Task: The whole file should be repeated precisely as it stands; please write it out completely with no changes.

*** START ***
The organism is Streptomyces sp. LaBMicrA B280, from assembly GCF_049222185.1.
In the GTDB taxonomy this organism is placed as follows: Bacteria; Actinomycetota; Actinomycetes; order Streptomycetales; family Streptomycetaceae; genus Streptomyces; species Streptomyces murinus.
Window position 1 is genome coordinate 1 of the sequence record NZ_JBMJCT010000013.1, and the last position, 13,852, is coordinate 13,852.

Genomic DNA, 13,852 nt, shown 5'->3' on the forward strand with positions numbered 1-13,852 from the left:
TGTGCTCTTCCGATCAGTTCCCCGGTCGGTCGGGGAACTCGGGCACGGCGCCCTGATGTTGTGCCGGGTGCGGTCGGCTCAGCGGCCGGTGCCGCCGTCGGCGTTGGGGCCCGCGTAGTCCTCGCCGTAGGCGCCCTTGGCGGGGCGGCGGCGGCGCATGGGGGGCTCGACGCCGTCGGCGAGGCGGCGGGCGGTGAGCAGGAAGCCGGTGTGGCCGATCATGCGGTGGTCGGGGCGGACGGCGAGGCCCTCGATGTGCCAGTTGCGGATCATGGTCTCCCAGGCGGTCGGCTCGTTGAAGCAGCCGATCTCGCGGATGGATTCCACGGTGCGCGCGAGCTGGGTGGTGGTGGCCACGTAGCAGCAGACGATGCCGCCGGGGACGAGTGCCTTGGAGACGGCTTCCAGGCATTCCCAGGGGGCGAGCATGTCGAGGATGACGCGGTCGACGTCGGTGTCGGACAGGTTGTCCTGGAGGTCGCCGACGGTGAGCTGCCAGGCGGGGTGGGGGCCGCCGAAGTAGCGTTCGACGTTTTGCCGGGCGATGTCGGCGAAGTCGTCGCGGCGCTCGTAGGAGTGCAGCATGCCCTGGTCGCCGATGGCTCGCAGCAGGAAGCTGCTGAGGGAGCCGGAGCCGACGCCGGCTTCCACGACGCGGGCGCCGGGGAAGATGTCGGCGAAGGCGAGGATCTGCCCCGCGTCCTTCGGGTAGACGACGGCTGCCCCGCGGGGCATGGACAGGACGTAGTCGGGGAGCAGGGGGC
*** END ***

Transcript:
The organism is Streptomyces sp. LaBMicrA B280, from assembly GCF_049222185.1.
In the GTDB taxonomy this organism is placed as follows: Bacteria; Actinomycetota; Actinomycetes; order Streptomycetales; family Streptomycetaceae; genus Streptomyces; species Streptomyces murinus.
Window position 1 is genome coordinate 1 of the sequence record NZ_JBMJCT010000013.1, and the last position, 13,852, is coordinate 13,852.

Genomic DNA, 13,852 nt, shown 5'->3' on the forward strand with positions numbered 1-13,852 from the left:
TGTGCTCTTCCGATCAGTTCCCCGGTCGGTCGGGGAACTCGGGCACGGCGCCCTGATGTTGTGCCGGGTGCGGTCGGCTCAGCGGCCGGTGCCGCCGTCGGCGTTGGGGCCCGCGTAGTCCTCGCCGTAGGCGCCCTTGGCGGGGCGGCGGCGGCGCATGGGGGGCTCGACGCCGTCGGCGAGGCGGCGGGCGGTGAGCAGGAAGCCGGTGTGGCCGATCATGCGGTGGTCGGGGCGGACGGCGAGGCCCTCGATGTGCCAGTTGCGGATCATGGTCTCCCAGGCGGTCGGCTCGTTGAAGCAGCCGATCTCGCGGATGGATTCCACGGTGCGCGCGAGCTGGGTGGTGGTGGCCACGTAGCAGCAGACGATGCCGCCGGGGACGAGTGCCTTGGAGACGGCTTCCAGGCATTCCCAGGGGGCGAGCATGTCGAGGATGACGCGGTCGACGTCGGTGTCGGACAGGTTGTCCTGGAGGTCGCCGACGGTGAGCTGCCAGGCGGGGTGGGGGCCGCCGAAGTAGCGTTCGACGTTTTGCCGGGCGATGTCGGCGAAGTCGTCGCGGCGCTCGTAGGAGTGCAGCATGCCCTGGTCGCCGATGGCTCGCAGCAGGAAGCTGCTGAGGGAGCCGGAGCCGACGCCGGCTTCCACGACGCGGGCGCCGGGGAAGATGTCGGCGAAGGCGAGGATCTGCCCCGCGTCCTTCGGGTAGACGACGGCTGCCCCGCGGGGCATGGACAGGACGTAGTCGGGGAGCAGGGGGC